AS a final peace deal between the Afghan Taliban and the Americans has yet to be clinched, the chaos in Afghanistan — and the ungoverned spaces that are created due to it — has given sanctuary to a new breed of even more violent actors. The US-backed government in Kabul has a tenuous hold on governance, which means areas not under state control are either run by the Taliban, or elements associated with the militant Islamic State group. The brutal killing of a Japanese doctor in the eastern city of Jalalabad, along with five Afghans, shows that unless a comprehensive peace deal is signed soon, territories outside the remit of both Kabul and the Taliban will be used by terrorist groups to wreak havoc. Tetsu Nakamura — the slain doctor and aid worker — had worked to help Afghanistan’s long-suffering people since the 1980s; he was earlier based out of Peshawar and inside Afghanistan itself. The Taliban, who are no strangers to violence, denied any role in the doctor’s killing, saying they do not target those who “contributed to the reconstruction of Afghanistan”. Nangarhar, where Jalalabad is located, has been a hotbed of activity for IS militants, which means elements linked to the terrorist outfit may have been involved in the atrocity.
Last month, Afghan President Ashraf Ghani had said his government had “obliterated” IS in Afghanistan, as hundreds of IS militants laid down arms before the state. The Taliban mocked Kabul’s claim, saying it was they who had put IS on the back foot in the region. This series of events illustrates a strange situation in Afghanistan; the Afghan government as well as the Taliban have no love for IS and both claim to be fighting the self-styled caliphate. However, both Kabul and the Talibs are also sworn enemies, with the Taliban looking at Mr Ghani’s government with disdain, labelling them American ‘puppets’. Indeed, considering the circumstances, a peace deal in Afghanistan that brings together all the country’s factions and ethnic groups is the need of the hour. US envoy for Afghanistan Zalmay Khalilzad was recently in Kabul to kick-start peace talks with the Taliban. The Americans, Kabul, as well as the Taliban must realise that the biggest threat to peace in Afghanistan, and indeed, the region is IS. Therefore, instead of working at cross purposes, they need to combine their energies to defeat the group, which is in search of territory after its rout in the Levant.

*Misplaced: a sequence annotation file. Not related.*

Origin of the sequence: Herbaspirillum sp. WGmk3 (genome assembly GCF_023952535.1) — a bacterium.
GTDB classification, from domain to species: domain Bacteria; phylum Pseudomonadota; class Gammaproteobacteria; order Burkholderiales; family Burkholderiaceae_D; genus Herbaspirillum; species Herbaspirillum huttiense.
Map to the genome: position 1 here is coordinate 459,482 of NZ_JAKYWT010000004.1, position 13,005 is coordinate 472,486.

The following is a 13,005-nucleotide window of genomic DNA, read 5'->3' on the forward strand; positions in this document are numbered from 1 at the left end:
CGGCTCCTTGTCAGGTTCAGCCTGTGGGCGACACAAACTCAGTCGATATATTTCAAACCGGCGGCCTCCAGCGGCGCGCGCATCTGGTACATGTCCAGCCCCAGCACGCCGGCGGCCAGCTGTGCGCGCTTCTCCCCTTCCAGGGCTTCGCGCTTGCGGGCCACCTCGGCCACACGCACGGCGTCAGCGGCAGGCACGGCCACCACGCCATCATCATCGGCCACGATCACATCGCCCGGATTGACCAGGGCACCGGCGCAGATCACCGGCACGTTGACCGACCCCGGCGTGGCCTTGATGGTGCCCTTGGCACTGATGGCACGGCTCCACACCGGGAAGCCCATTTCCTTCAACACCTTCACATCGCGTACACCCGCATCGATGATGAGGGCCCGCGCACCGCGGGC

Published in Dawn, December 6th, 2019